What It's Worth
By Ralph Hood
Ifit is difficult for airport landlords and tenants to determine a fairlease, it is even more so to arrive at a selling price for an airport-basedbusiness. The typical FBO, for example, may embody decades of thelife, love, and efforts of the owner, but what is it worth? (Karl Marx theorized that anything is worth the value of the labor “embodied” within it. Many FBO owners would gladly sell at that price.)
Mark Chambers of Denver-based Aviation Resource Group International (ARGI) helps FBO owners sell their businesses. I asked Mark over breakfast in Denver about selling an FBO, but we actually spent our time — then and later — talking about getting ready to sell an FBO.
The FBO owner is often so emotionally involved with the business that arriving at a realistic selling price is difficult. Mark helps the owner arrive at a more objective, less emotional price by evaluating the FBO in a “strictly business” fashion. Stressing that no two FBOs are alike, Mark typically considers some 75 different factors for each FBO, including access, appearance, competition, market potential, profit potential, and the lease.
Many (most?) successful FBO owners are skilled and experienced operators, but totally inexperienced sellers of businesses. Just as a used airplane must be “detailed” in order to bring top dollar, the FBO itself must be prepared for a sale and the owner must be prepared to recognize a good offer (Mark calls it a good selling opportunity) when it arrives.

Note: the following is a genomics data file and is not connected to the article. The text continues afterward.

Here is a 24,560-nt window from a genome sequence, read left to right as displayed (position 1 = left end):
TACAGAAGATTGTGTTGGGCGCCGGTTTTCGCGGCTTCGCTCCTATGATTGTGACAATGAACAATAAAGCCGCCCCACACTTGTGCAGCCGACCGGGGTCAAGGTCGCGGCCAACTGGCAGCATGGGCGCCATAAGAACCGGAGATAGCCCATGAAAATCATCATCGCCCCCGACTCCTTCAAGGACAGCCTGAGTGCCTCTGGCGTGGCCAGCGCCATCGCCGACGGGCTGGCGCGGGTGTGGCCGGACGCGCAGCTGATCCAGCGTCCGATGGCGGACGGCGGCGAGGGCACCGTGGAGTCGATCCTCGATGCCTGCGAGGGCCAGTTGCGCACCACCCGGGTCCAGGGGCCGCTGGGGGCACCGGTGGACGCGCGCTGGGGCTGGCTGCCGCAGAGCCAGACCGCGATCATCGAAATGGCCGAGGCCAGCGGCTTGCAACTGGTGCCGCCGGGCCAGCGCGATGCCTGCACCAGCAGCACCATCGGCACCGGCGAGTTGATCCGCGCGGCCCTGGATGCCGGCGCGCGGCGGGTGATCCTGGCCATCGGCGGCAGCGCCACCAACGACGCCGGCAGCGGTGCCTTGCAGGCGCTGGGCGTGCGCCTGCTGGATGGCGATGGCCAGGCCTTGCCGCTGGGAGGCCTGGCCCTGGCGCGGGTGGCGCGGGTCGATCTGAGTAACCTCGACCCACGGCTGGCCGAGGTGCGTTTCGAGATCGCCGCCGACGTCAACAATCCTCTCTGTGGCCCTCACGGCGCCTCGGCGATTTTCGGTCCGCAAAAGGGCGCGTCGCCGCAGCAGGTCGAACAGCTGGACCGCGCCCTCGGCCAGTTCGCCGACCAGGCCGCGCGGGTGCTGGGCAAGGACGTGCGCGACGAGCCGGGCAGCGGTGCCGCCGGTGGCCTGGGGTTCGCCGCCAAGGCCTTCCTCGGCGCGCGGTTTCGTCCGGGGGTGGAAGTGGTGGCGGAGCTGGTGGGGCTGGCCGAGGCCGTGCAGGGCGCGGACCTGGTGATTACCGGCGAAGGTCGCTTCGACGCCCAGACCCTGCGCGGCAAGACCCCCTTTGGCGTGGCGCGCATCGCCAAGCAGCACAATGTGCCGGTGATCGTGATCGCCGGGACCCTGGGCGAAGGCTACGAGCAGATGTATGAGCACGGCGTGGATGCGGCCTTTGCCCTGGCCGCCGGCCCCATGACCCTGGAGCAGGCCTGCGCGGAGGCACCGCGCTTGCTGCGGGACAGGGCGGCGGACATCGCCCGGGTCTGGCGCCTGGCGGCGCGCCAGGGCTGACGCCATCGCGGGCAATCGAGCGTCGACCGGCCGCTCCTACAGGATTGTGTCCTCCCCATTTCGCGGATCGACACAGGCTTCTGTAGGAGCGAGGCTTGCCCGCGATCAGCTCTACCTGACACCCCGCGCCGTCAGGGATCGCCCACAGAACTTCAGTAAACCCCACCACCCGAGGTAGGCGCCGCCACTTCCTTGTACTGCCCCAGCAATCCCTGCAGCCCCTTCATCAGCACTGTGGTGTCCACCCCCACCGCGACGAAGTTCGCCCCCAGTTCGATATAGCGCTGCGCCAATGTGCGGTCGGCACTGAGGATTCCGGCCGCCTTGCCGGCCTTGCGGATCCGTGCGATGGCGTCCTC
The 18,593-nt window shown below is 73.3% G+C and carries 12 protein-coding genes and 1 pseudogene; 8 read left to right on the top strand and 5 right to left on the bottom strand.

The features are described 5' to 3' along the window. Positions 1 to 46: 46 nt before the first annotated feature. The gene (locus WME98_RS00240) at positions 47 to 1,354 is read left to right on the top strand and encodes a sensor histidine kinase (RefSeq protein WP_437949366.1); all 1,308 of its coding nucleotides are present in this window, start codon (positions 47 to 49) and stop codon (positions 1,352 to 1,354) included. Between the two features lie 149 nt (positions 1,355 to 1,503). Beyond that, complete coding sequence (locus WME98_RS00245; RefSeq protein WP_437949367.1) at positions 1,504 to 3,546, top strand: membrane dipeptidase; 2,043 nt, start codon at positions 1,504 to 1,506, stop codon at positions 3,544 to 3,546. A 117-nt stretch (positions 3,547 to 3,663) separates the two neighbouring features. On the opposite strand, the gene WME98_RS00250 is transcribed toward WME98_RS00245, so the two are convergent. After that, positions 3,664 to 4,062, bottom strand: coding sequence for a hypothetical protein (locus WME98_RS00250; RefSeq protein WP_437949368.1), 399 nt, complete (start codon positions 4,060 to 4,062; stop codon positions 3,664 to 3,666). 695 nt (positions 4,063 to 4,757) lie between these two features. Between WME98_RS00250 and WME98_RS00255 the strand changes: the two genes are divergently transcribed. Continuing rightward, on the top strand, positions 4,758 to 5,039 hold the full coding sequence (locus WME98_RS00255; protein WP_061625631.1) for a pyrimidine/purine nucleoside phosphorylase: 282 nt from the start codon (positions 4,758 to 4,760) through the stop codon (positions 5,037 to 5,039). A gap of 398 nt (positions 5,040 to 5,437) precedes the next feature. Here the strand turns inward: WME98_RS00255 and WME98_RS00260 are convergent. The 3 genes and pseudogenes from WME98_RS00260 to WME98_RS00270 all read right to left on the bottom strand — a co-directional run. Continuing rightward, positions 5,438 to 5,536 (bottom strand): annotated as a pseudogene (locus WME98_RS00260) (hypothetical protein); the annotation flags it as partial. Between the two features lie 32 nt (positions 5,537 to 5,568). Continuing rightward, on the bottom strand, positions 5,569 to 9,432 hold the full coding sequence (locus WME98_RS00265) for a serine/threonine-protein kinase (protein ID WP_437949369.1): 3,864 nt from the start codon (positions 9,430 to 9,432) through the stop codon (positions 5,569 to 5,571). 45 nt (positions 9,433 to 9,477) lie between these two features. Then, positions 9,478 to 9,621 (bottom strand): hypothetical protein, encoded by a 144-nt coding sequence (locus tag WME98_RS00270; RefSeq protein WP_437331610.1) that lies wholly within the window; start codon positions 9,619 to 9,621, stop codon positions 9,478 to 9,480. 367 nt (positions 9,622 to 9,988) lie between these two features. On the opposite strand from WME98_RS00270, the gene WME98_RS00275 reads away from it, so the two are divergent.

He sees three preparation steps. First, the owner must be certain that he is emotionally ready to sell. Many selling opportunities “look better going than coming.” In other words, they look better after you have turned them down. This happens when the owner has irrational dreams or a “see what we can get” attitude instead of a firm, rational idea of what the FBO is really worth. It is possible to turn down an early offer only to recognize in retrospective that the offer should have been accepted. An important part of the prior evaluation is its acceptance by the owner — not just as a fair price, but as a price the owner will accept if offered. (I can relate. A good friend spent months trying to sell his business, then turned down an offer that met his every demand. He just couldn’t walk away from his baby, his business.)
Second, Mark cites the importance of what he calls “providing a home for the business.” A very large part of the value of the FBO lies in the lease. The wise seller will make sure that airport management is friend rather than adversary. If there are problems — or just unresolved issues — with the lease or the relationship with airport management, clear them up in advance. Mark says half of the sales job is selling a buyer, the other half is selling airport management.
Third, get your financial house in order. It's not enough that the FBO owner understands the financial statement, it must be "crisp" enough that the buyer can understand it. Financial numbers should be a plus, rather than a source of suspicion.
Ralph Hood is a Certified Speaking Professional who has addressed aviation groups throughout North America. A pilot since 1969, he’s insured and sold airplanes at retail and distributor levels and taught aviation management for Southern Illinois University. Reach him at firstname.lastname@example.org
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